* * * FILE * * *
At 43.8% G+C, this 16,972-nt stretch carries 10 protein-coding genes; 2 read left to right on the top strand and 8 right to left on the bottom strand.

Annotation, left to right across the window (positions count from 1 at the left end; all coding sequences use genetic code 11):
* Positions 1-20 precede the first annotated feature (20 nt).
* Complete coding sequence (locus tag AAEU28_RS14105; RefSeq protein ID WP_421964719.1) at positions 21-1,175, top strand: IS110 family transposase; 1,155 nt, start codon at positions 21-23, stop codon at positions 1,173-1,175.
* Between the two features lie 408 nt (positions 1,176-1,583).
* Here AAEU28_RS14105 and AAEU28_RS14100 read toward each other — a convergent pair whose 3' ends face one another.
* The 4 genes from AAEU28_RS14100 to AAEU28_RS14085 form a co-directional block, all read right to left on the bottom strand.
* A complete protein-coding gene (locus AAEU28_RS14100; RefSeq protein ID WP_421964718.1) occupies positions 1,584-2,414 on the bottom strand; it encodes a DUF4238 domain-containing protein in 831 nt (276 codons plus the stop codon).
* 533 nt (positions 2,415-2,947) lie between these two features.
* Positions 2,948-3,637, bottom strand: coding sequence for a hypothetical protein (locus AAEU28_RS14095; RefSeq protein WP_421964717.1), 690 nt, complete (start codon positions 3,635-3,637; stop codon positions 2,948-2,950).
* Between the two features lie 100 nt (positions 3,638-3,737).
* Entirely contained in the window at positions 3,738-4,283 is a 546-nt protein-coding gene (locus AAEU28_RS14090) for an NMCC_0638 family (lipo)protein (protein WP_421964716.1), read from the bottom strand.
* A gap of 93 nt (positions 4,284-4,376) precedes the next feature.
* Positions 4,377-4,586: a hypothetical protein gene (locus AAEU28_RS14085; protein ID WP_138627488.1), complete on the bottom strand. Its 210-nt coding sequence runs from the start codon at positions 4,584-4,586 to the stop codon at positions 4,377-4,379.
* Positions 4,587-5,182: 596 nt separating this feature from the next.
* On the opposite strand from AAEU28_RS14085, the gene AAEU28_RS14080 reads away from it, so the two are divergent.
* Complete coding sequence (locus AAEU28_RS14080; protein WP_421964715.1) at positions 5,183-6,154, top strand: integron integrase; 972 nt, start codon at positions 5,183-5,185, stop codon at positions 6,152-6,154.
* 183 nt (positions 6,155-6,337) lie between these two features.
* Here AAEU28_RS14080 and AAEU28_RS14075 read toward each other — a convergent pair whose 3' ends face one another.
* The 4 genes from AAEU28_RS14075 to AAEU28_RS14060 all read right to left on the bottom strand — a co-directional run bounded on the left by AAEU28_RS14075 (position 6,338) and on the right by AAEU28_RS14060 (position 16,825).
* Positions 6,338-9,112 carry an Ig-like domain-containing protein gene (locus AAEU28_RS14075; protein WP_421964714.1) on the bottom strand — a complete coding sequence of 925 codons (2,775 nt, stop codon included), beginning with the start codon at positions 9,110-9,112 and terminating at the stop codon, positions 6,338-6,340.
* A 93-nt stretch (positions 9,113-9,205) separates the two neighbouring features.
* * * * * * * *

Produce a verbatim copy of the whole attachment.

At 43.8% G+C, this 16,972-nt stretch carries 10 protein-coding genes; 2 read left to right on the top strand and 8 right to left on the bottom strand.

Annotation, left to right across the window (positions count from 1 at the left end; all coding sequences use genetic code 11):
* Positions 1-20 precede the first annotated feature (20 nt).
* Complete coding sequence (locus tag AAEU28_RS14105; RefSeq protein ID WP_421964719.1) at positions 21-1,175, top strand: IS110 family transposase; 1,155 nt, start codon at positions 21-23, stop codon at positions 1,173-1,175.
* Between the two features lie 408 nt (positions 1,176-1,583).
* Here AAEU28_RS14105 and AAEU28_RS14100 read toward each other — a convergent pair whose 3' ends face one another.
* The 4 genes from AAEU28_RS14100 to AAEU28_RS14085 form a co-directional block, all read right to left on the bottom strand.
* A complete protein-coding gene (locus AAEU28_RS14100; RefSeq protein ID WP_421964718.1) occupies positions 1,584-2,414 on the bottom strand; it encodes a DUF4238 domain-containing protein in 831 nt (276 codons plus the stop codon).
* 533 nt (positions 2,415-2,947) lie between these two features.
* Positions 2,948-3,637, bottom strand: coding sequence for a hypothetical protein (locus AAEU28_RS14095; RefSeq protein WP_421964717.1), 690 nt, complete (start codon positions 3,635-3,637; stop codon positions 2,948-2,950).
* Between the two features lie 100 nt (positions 3,638-3,737).
* Entirely contained in the window at positions 3,738-4,283 is a 546-nt protein-coding gene (locus AAEU28_RS14090) for an NMCC_0638 family (lipo)protein (protein WP_421964716.1), read from the bottom strand.
* A gap of 93 nt (positions 4,284-4,376) precedes the next feature.
* Positions 4,377-4,586: a hypothetical protein gene (locus AAEU28_RS14085; protein ID WP_138627488.1), complete on the bottom strand. Its 210-nt coding sequence runs from the start codon at positions 4,584-4,586 to the stop codon at positions 4,377-4,379.
* Positions 4,587-5,182: 596 nt separating this feature from the next.
* On the opposite strand from AAEU28_RS14085, the gene AAEU28_RS14080 reads away from it, so the two are divergent.
* Complete coding sequence (locus AAEU28_RS14080; protein WP_421964715.1) at positions 5,183-6,154, top strand: integron integrase; 972 nt, start codon at positions 5,183-5,185, stop codon at positions 6,152-6,154.
* 183 nt (positions 6,155-6,337) lie between these two features.
* Here AAEU28_RS14080 and AAEU28_RS14075 read toward each other — a convergent pair whose 3' ends face one another.
* The 4 genes from AAEU28_RS14075 to AAEU28_RS14060 all read right to left on the bottom strand — a co-directional run bounded on the left by AAEU28_RS14075 (position 6,338) and on the right by AAEU28_RS14060 (position 16,825).
* Positions 6,338-9,112 carry an Ig-like domain-containing protein gene (locus AAEU28_RS14075; protein WP_421964714.1) on the bottom strand — a complete coding sequence of 925 codons (2,775 nt, stop codon included), beginning with the start codon at positions 9,110-9,112 and terminating at the stop codon, positions 6,338-6,340.
* A 93-nt stretch (positions 9,113-9,205) separates the two neighbouring features.